"If PokerStars comes into New Jersey, because they're the biggest and with our delegation, it would make it very difficult for Congress to do what Adelson wants to do," said Lesniak.
The bill to ban online gaming was initially expected to be introduced in Congress late last year. Lesniak suggested Christie is trying to stop PokerStars from getting licensed before the legislation is approved.
"It was apparent that Christie held back on PokerStars being approved to give Adelson that time," Lesniak said.
A representative for Adelson declined to comment on this story.
In a statement sent to Business Insider, Christie's office vehemently denied the claims it has intervened with PokerStars' attempts to set up shop in New Jersey. Kevin Roberts, a spokesman for the governor, pointed out that Christie had signed the law allowing online gambling in New Jersey, in February 2013, when asked about the accusation.
"It’s a totally nonsensical argument, as Governor Christie signed the law to legalize online gaming in New Jersey. The DGE licensing review is an independent, technical process, the length of which varies case by case," Roberts said.
But Lesniak and others have suggested Christie didn't have the ability to stop the legalization of online gambling in New Jersey even if he had wanted to. Lesniak, who sponsored the bill in the state senate, said Christie would have been overturned if he had tried to veto the legislation.
"Christie had no choice but to sign that bill," said Lesniak.
While Christie's vetoes have never been overridden by the legislature during the governor's more than five years in office, Lesniak argued McDevitt's union would have put unique pressure on lawmakers to pass online gambling.
"Bob McDevitt, who is the president of Unite 54, which represents the casino workers, was going to bring thousands of workers, busloads, from Atlantic City to picket the governor," Lesniak said.
McDevitt confirmed his union would have aggressively fought for the law.
"I would have absolutely brought members, not just to picket, but to testify in support of it," said McDevitt. "I think that the veto would have been overridden if he did it and we would have been a part of it. We would have absolutely been active in that."
Adelson himself suggested the governor told him he had no ability to stop the legalization of online gambling in New Jersey. In a 2013 interview, Adelson discussed his conversations with Christie about the legislation.
"I talk to him," Adelson said. "He said he was about to be overridden anyway. He said it was about to be overridden or over-vetoed or whatever you call it. I like Governor Christie."'He's not going to fall on that sword'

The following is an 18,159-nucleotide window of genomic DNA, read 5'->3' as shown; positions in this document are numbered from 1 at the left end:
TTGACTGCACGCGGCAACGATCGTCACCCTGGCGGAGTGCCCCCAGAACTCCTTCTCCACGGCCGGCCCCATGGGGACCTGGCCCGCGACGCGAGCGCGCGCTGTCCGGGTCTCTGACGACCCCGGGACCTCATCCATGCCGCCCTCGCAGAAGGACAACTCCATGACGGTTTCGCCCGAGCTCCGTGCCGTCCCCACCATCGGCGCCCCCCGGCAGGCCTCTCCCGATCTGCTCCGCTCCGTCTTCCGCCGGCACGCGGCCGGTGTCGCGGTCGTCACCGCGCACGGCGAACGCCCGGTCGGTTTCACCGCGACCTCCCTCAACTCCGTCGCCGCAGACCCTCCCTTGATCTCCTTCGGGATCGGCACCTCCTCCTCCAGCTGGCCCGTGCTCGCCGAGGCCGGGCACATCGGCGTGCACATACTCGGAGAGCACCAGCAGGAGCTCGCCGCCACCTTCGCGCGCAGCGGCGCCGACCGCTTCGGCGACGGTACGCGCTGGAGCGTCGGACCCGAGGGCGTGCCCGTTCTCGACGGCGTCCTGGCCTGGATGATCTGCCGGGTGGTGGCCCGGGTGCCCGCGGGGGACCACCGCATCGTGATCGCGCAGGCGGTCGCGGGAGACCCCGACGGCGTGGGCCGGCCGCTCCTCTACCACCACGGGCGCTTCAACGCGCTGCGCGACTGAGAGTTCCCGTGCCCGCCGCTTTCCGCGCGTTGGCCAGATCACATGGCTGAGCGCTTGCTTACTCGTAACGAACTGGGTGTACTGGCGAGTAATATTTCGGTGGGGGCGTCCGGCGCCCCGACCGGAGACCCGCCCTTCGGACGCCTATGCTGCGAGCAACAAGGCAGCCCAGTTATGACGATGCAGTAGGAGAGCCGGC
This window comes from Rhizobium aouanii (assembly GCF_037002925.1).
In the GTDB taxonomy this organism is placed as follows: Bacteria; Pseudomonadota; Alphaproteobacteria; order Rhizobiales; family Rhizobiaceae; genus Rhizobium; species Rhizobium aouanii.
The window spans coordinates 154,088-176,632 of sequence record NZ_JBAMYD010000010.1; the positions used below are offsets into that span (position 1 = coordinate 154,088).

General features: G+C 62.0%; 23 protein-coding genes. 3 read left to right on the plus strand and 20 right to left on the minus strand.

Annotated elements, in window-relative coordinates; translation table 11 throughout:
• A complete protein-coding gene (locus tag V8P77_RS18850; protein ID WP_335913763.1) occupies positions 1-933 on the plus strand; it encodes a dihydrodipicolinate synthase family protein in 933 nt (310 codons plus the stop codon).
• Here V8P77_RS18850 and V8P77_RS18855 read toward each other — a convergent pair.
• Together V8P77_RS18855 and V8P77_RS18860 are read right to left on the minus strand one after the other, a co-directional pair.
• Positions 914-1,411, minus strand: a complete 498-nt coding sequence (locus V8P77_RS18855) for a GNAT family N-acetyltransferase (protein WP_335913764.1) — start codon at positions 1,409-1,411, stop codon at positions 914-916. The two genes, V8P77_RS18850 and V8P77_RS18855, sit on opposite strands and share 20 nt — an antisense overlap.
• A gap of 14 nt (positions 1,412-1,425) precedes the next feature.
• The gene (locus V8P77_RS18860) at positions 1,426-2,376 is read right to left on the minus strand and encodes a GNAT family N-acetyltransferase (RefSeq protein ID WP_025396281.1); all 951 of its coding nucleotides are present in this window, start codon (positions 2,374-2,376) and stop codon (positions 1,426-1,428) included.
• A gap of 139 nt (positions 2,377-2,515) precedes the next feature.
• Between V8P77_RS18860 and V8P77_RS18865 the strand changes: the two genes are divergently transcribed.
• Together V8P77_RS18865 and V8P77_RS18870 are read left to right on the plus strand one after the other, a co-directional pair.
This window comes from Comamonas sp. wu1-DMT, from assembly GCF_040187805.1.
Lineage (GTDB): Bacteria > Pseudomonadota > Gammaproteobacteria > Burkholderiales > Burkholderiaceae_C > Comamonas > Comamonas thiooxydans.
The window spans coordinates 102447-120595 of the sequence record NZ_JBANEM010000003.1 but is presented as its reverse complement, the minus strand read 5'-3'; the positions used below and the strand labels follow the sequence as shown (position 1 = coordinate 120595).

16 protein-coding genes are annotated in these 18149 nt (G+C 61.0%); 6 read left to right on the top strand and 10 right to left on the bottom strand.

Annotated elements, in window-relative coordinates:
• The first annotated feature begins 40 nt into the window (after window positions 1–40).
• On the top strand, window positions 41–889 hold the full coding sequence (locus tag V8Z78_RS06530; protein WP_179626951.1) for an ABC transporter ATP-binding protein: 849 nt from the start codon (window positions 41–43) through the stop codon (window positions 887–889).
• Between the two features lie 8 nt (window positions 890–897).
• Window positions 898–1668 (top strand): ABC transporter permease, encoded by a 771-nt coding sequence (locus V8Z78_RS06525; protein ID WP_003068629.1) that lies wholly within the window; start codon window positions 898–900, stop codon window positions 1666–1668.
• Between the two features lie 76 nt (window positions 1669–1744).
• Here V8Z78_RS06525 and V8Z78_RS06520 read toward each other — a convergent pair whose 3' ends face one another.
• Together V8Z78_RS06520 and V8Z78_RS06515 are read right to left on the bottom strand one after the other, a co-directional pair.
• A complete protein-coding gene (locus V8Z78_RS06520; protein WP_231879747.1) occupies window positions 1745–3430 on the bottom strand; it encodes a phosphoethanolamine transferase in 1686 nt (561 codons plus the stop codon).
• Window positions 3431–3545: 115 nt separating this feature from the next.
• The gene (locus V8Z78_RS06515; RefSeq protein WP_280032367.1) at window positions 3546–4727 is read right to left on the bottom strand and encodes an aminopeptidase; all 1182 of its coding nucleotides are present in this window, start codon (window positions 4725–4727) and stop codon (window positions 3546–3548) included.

Christie's ties to the casino mogul made headlines last week after The New York Times revealed Adelson had lent the governor his private plane for a 2012 trip to the Middle East. Adelson donated more than $3.5 million to the Republican Governors Association while it was chaired by Christie.
The governor's office defended Christie's flight on Adelson's plane by saying regulations allow him to accept gifts from personal friends. Nevertheless, Democratic opponents of the governor have suggested his acceptance of gifts and RGA donations from the casino mogul raises ethical questions.
Assemblyman John Wisniewski (D) is a longtime critic of the governor and a cochair of the legislature's special committee dedicated to investigating the administration that was created after the "Bridgegate" scandal. Wisniewski told Business Insider the questions about Christie's relationship with Adelson could lead to the legislature broadening the scope of its investigation — or even a criminal investigation.
"Is it in the legislature's interest to create a permanent, standing investigatory committee? Would we be doing that in suggesting that we continue an investigation into the Adelson issue?" Wisniewski asked. "Or are we better served by at least continuing to focus on the Port Authority and allowing law enforcement to look at that?"
Wisniewski described the situation as a "question of resources." He argued the legislature would need to look at the "financial commitment" of broadening their investigation, particularly since the budget for the rest of this year has already been set. Still, Wisniewski suggested a larger investigation is something he would consider.
"If there weren't the allegations of inappropriate behavior on certain people's parts, then none of this would be necessary," said Wisniewski. "So the question we have to ask ourselves is, yes, it's expensive, but if we weren't enforcing the laws and standards that everyone is supposed to abide by, then what are we doing?"
For his part, Lesniak predicted an investigation would end with Rebuck, the director of New Jersey's Division of Gaming Enforcement, confirming that the governor interfered with PokerStars.
"One thing about Rebuck is, if he's asked by law-enforcement authorities, he's going to tell the truth," Lesniak said. "He's not going to jump on that sword."
Additional reporting by Colin Campbell.